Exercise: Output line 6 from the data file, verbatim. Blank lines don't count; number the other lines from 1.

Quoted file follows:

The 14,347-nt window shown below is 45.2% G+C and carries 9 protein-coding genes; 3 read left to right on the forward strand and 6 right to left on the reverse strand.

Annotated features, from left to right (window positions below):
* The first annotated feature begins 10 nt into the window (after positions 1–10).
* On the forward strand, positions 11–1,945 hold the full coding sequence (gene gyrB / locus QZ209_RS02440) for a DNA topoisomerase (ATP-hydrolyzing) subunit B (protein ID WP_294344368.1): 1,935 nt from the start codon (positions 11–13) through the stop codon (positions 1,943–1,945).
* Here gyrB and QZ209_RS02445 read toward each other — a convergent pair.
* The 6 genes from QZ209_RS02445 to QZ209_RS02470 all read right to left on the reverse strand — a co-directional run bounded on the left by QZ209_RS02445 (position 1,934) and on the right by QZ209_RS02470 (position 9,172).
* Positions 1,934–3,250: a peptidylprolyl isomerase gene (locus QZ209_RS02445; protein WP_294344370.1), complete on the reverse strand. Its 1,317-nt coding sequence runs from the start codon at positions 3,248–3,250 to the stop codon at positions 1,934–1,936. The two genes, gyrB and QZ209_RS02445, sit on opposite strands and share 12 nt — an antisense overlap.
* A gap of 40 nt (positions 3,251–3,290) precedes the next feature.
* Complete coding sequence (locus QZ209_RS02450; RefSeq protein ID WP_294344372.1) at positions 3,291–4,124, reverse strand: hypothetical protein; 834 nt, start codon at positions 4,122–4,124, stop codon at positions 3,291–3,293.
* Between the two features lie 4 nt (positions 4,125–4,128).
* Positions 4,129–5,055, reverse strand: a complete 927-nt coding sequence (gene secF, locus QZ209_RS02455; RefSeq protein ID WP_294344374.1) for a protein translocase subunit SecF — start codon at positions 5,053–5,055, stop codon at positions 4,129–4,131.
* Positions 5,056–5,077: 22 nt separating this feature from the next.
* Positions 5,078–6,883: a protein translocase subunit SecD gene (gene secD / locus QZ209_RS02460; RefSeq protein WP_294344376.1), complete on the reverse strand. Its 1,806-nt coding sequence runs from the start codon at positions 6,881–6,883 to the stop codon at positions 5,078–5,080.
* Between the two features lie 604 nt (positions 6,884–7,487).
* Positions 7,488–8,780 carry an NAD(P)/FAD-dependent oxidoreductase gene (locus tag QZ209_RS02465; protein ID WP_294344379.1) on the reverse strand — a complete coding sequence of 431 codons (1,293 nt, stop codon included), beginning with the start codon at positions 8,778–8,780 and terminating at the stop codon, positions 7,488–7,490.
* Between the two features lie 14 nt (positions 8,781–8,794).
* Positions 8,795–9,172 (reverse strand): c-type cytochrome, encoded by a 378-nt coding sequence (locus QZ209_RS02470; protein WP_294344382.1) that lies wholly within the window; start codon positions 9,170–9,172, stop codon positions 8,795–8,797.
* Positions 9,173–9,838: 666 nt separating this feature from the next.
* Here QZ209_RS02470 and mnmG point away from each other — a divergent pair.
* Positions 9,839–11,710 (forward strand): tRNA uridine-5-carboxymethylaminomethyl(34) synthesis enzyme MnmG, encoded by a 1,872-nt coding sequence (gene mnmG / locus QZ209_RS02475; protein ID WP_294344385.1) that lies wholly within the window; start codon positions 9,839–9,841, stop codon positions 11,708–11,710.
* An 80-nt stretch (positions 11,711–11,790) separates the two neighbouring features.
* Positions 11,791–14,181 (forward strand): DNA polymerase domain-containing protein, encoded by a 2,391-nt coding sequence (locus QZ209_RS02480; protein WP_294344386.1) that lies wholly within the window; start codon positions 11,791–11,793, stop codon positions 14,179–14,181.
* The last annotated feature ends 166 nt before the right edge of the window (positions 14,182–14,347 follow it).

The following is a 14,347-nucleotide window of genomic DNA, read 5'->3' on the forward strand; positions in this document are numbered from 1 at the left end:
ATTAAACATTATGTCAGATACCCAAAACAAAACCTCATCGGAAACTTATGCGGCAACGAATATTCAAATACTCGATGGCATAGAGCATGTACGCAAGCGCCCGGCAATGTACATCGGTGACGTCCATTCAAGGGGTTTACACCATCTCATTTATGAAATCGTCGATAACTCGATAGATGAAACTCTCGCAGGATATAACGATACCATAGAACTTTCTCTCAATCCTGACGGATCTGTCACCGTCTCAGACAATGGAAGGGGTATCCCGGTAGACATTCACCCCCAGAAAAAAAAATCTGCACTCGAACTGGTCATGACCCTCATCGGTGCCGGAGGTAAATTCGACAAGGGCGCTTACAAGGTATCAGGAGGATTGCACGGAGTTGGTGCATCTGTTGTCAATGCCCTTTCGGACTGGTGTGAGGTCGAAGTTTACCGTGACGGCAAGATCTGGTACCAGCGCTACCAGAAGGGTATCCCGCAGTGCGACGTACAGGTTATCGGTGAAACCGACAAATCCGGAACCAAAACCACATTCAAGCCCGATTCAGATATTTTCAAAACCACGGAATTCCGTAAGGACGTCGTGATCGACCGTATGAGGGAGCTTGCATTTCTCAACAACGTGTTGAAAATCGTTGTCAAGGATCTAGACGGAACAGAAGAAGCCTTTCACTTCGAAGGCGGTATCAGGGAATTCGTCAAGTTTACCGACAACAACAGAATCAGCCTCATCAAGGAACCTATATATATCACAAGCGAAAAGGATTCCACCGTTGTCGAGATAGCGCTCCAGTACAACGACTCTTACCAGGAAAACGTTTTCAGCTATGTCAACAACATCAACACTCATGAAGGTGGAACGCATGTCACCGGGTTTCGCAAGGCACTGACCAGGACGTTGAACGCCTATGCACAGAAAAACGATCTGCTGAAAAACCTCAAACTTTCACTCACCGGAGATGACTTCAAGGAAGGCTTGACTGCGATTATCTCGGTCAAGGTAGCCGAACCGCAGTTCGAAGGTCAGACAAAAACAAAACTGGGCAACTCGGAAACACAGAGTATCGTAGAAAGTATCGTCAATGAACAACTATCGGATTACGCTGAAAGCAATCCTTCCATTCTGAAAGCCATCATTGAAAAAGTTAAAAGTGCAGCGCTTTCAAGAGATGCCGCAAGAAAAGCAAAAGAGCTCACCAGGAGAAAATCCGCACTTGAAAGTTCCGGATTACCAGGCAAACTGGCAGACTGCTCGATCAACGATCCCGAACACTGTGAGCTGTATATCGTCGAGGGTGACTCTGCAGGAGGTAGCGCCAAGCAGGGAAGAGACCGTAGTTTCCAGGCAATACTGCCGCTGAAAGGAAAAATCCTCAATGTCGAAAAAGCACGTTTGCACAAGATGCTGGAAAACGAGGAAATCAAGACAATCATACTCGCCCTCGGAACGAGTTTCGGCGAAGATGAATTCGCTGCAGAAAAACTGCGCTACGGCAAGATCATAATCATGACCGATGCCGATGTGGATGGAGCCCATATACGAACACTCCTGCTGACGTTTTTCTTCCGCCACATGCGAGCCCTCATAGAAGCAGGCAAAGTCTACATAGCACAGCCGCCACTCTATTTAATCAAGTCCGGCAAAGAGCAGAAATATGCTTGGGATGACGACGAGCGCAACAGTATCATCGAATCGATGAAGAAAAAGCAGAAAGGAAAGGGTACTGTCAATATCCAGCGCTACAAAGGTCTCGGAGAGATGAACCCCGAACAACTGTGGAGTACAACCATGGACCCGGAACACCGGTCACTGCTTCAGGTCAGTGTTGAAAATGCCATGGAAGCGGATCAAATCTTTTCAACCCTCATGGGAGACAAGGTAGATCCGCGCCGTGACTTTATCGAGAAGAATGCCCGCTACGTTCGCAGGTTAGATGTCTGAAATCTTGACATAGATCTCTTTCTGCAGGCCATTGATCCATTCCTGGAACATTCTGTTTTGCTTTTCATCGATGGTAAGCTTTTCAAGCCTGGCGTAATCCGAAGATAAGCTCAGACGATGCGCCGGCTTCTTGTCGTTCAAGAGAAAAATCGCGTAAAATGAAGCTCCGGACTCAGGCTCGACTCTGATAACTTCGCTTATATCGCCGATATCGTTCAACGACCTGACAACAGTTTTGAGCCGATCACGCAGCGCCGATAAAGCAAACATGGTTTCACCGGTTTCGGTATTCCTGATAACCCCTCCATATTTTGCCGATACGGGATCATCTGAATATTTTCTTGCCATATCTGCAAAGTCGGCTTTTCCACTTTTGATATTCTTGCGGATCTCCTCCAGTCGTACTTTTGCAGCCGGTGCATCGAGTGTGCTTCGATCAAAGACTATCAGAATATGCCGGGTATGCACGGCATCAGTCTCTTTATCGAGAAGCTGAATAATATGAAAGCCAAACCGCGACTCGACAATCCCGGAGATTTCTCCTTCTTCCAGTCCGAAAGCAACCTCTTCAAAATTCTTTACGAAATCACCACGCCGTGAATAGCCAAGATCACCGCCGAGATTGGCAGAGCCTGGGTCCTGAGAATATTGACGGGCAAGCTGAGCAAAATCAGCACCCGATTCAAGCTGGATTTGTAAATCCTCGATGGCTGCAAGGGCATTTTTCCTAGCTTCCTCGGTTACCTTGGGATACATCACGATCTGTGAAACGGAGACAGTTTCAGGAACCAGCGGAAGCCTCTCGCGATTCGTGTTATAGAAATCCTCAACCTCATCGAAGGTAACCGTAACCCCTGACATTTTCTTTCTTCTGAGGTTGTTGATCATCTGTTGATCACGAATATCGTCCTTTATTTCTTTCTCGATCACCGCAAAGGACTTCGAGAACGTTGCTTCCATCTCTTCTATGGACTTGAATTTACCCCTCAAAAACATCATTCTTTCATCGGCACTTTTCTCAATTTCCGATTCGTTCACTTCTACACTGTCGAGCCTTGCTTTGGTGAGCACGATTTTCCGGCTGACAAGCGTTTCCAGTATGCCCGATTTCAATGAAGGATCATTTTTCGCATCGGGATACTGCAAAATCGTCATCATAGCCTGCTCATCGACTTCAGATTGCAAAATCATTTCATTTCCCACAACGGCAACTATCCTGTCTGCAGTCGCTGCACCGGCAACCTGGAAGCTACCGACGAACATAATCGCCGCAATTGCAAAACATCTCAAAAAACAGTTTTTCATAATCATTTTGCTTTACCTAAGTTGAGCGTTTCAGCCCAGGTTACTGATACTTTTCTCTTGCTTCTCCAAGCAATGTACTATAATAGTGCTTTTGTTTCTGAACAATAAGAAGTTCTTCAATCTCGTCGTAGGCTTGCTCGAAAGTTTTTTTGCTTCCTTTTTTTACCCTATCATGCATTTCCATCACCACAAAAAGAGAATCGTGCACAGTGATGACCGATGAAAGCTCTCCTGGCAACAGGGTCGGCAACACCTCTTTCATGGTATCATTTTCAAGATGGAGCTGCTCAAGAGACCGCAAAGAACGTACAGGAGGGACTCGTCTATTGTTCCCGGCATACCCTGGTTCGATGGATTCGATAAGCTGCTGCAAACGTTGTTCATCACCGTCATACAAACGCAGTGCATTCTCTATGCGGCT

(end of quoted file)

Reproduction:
* The 6 genes from QZ209_RS02445 to QZ209_RS02470 all read right to left on the reverse strand — a co-directional run bounded on the left by QZ209_RS02445 (position 1,934) and on the right by QZ209_RS02470 (position 9,172).